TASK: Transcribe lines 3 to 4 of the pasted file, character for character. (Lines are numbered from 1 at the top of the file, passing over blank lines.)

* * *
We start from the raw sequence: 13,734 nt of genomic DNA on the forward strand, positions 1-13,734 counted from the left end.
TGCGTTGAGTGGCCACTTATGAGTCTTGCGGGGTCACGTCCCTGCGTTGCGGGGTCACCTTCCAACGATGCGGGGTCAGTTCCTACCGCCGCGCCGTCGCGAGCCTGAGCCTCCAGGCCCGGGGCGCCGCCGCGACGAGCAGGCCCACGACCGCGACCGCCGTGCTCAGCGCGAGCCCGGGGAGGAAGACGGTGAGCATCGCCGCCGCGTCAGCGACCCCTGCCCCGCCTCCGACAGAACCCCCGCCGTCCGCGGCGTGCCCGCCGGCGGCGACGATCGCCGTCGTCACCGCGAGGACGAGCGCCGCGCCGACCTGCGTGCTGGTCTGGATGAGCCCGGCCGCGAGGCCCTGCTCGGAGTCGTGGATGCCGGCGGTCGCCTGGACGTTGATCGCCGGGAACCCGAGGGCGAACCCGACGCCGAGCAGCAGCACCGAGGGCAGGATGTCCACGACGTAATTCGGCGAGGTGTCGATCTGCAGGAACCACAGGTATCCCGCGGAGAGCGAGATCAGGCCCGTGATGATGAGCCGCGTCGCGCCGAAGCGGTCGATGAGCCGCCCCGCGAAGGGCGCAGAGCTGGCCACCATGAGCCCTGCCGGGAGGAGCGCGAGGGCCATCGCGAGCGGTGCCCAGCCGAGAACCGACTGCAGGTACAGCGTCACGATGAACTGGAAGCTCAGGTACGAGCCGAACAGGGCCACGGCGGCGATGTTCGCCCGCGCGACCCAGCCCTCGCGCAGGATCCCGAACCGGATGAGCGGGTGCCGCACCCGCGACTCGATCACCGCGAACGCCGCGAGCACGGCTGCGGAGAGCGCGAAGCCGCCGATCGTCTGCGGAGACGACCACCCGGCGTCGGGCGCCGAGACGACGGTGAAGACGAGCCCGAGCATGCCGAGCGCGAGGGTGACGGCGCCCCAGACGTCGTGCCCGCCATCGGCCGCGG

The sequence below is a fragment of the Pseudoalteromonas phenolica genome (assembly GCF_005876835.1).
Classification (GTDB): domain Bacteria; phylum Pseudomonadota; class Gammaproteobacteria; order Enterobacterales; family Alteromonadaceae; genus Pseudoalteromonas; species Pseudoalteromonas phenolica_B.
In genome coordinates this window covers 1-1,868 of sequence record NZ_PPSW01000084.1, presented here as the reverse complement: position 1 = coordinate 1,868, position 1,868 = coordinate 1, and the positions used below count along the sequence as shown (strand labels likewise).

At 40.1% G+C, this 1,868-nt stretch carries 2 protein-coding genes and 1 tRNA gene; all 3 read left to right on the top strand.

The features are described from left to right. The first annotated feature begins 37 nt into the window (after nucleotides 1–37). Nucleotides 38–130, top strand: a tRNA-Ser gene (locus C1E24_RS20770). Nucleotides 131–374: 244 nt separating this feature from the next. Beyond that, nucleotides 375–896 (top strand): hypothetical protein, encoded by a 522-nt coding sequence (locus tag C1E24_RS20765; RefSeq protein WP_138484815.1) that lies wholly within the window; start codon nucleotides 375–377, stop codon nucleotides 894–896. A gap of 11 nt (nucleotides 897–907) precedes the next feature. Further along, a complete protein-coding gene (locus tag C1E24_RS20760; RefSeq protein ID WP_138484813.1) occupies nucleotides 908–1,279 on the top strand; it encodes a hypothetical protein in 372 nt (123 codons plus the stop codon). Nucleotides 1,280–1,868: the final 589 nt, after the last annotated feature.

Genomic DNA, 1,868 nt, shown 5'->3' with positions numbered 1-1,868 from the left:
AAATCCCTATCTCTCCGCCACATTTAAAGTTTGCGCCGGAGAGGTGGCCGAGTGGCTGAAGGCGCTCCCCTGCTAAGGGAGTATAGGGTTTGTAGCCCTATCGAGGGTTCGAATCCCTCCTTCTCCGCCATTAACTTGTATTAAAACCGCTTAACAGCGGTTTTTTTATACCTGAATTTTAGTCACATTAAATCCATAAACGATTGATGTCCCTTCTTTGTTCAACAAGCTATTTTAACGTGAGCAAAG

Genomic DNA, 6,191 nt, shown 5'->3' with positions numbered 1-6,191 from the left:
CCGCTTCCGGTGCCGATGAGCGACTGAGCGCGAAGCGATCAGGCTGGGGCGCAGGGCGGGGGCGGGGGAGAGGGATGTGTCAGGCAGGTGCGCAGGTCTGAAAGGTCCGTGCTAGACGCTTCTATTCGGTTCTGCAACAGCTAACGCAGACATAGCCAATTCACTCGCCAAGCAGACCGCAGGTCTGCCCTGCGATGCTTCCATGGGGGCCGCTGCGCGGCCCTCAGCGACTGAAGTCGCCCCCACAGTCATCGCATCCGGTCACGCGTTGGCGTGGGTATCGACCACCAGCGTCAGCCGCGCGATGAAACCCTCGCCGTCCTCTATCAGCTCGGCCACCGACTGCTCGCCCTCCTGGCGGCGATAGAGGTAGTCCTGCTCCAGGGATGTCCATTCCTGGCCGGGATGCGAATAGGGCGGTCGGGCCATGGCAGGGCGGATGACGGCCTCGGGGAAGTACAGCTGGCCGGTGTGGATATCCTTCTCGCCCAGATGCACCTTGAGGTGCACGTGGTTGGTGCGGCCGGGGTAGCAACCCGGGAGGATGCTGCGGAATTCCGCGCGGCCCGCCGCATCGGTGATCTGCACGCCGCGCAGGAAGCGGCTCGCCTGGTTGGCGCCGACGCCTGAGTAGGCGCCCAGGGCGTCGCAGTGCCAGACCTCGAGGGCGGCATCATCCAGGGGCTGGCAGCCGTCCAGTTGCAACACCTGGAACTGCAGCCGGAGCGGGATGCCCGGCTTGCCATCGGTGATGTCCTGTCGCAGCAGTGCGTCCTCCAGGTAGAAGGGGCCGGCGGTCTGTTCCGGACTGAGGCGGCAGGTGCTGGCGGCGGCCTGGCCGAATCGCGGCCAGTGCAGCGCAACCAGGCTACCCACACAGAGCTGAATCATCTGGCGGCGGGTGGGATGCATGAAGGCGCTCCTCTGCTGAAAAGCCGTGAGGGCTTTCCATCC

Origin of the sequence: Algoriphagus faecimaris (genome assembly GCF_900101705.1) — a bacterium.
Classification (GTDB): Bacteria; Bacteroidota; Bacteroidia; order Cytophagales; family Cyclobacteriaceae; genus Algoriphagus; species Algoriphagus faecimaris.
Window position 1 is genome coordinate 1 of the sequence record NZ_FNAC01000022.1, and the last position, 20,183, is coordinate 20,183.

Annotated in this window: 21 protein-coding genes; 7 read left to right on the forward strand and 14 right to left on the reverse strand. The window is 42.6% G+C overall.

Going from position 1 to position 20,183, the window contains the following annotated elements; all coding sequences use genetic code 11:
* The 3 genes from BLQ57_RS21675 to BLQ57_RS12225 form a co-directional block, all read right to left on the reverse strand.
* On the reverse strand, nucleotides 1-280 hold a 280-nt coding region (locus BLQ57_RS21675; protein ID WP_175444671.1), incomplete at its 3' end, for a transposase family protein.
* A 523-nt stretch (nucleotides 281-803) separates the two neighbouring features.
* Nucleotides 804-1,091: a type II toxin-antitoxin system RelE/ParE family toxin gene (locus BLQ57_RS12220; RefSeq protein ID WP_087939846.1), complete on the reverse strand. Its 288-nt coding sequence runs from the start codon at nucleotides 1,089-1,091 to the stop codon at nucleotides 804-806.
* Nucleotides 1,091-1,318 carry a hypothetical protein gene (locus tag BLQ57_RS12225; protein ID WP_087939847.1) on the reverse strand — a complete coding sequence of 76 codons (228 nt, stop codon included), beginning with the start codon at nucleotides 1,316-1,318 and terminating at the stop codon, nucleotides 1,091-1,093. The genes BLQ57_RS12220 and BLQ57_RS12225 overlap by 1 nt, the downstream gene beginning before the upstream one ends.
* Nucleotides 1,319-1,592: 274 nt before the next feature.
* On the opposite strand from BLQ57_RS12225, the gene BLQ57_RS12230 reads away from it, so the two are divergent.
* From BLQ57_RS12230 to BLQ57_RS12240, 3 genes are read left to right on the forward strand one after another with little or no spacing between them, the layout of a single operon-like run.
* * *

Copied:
The sequence below is a fragment of the Pseudoalteromonas phenolica genome (assembly GCF_005876835.1).
Classification (GTDB): domain Bacteria; phylum Pseudomonadota; class Gammaproteobacteria; order Enterobacterales; family Alteromonadaceae; genus Pseudoalteromonas; species Pseudoalteromonas phenolica_B.